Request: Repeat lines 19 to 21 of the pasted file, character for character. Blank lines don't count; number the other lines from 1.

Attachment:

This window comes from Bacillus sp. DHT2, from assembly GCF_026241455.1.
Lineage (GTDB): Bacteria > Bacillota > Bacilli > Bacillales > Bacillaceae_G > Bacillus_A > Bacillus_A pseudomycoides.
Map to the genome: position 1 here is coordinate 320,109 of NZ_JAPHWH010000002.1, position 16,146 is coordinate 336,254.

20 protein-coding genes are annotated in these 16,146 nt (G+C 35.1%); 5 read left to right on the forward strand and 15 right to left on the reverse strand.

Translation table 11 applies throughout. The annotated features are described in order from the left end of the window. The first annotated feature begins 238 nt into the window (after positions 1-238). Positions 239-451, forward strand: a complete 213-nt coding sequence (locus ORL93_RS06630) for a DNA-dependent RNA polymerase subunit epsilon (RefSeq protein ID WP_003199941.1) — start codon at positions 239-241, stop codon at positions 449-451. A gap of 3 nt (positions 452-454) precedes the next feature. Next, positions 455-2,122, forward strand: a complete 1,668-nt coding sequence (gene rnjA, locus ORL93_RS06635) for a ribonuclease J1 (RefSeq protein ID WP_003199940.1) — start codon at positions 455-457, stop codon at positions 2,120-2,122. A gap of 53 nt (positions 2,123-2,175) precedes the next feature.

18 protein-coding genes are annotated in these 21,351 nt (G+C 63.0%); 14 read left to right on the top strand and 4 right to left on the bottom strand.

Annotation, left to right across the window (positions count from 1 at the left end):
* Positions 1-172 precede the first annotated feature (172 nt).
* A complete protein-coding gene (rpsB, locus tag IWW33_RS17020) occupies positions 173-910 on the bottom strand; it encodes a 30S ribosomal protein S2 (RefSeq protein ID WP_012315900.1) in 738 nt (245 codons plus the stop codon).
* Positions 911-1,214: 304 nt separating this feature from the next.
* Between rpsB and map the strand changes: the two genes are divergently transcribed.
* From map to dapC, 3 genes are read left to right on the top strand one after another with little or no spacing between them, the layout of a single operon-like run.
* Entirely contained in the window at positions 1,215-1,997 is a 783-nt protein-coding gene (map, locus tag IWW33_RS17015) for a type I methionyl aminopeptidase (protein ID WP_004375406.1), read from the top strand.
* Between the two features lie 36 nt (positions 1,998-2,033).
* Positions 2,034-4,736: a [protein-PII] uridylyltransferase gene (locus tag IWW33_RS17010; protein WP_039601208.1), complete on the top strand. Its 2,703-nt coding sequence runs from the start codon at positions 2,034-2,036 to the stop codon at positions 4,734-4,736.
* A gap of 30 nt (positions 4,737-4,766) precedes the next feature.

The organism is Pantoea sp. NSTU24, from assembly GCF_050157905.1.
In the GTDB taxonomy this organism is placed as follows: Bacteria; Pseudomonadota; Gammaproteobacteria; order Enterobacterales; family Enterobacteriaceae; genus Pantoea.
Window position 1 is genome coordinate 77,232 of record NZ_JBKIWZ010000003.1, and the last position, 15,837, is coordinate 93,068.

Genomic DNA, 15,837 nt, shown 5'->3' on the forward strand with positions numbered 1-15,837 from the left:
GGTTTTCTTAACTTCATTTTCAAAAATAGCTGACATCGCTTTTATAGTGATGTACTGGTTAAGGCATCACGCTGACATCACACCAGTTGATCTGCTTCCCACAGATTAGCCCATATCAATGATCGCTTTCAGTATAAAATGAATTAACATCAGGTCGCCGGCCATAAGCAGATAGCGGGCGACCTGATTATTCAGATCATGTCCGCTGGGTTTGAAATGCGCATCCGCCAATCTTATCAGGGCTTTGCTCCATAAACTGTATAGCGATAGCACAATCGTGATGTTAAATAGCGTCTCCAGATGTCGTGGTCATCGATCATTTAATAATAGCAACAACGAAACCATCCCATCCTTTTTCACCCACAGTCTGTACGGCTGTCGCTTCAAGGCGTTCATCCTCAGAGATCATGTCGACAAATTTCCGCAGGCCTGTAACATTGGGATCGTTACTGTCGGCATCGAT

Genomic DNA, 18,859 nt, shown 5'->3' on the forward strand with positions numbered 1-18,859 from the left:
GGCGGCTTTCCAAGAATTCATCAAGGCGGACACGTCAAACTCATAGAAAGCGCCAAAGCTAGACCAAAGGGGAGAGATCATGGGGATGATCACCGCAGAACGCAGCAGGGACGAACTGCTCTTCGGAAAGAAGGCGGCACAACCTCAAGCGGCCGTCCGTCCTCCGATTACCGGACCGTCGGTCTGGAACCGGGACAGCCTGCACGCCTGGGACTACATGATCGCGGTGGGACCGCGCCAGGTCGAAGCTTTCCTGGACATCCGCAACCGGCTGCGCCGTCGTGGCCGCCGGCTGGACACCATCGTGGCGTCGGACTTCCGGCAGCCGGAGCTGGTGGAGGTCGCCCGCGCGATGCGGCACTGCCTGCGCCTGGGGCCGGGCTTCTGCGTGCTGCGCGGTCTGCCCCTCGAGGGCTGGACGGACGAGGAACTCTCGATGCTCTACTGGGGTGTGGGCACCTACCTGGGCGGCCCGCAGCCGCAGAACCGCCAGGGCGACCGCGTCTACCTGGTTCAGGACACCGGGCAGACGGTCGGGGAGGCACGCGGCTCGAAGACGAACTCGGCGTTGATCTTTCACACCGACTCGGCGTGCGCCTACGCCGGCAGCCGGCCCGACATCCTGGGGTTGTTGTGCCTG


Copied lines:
Window position 1 is genome coordinate 77,232 of record NZ_JBKIWZ010000003.1, and the last position, 15,837, is coordinate 93,068.

Genomic DNA, 15,837 nt, shown 5'->3' on the forward strand with positions numbered 1-15,837 from the left:
GGTTTTCTTAACTTCATTTTCAAAAATAGCTGACATCGCTTTTATAGTGATGTACTGGTTAAGGCATCACGCTGACATCACACCAGTTGATCTGCTTCCCACAGATTAGCCCATATCAATGATCGCTTTCAGTATAAAATGAATTAACATCAGGTCGCCGGCCATAAGCAGATAGCGGGCGACCTGATTATTCAGATCATGTCCGCTGGGTTTGAAATGCGCATCCGCCAATCTTATCAGGGCTTTGCTCCATAAACTGTATAGCGATAGCACAATCGTGATGTTAAATAGCGTCTCCAGATGTCGTGGTCATCGATCATTTAATAATAGCAACAACGAAACCATCCCATCCTTTTTCACCCACAGTCTGTACGGCTGTCGCTTCAAGGCGTTCATCCTCAGAGATCATGTCGACAAATTTCCGCAGGCCTGTAACATTGGGATCGTTACTGTCGGCATCGAT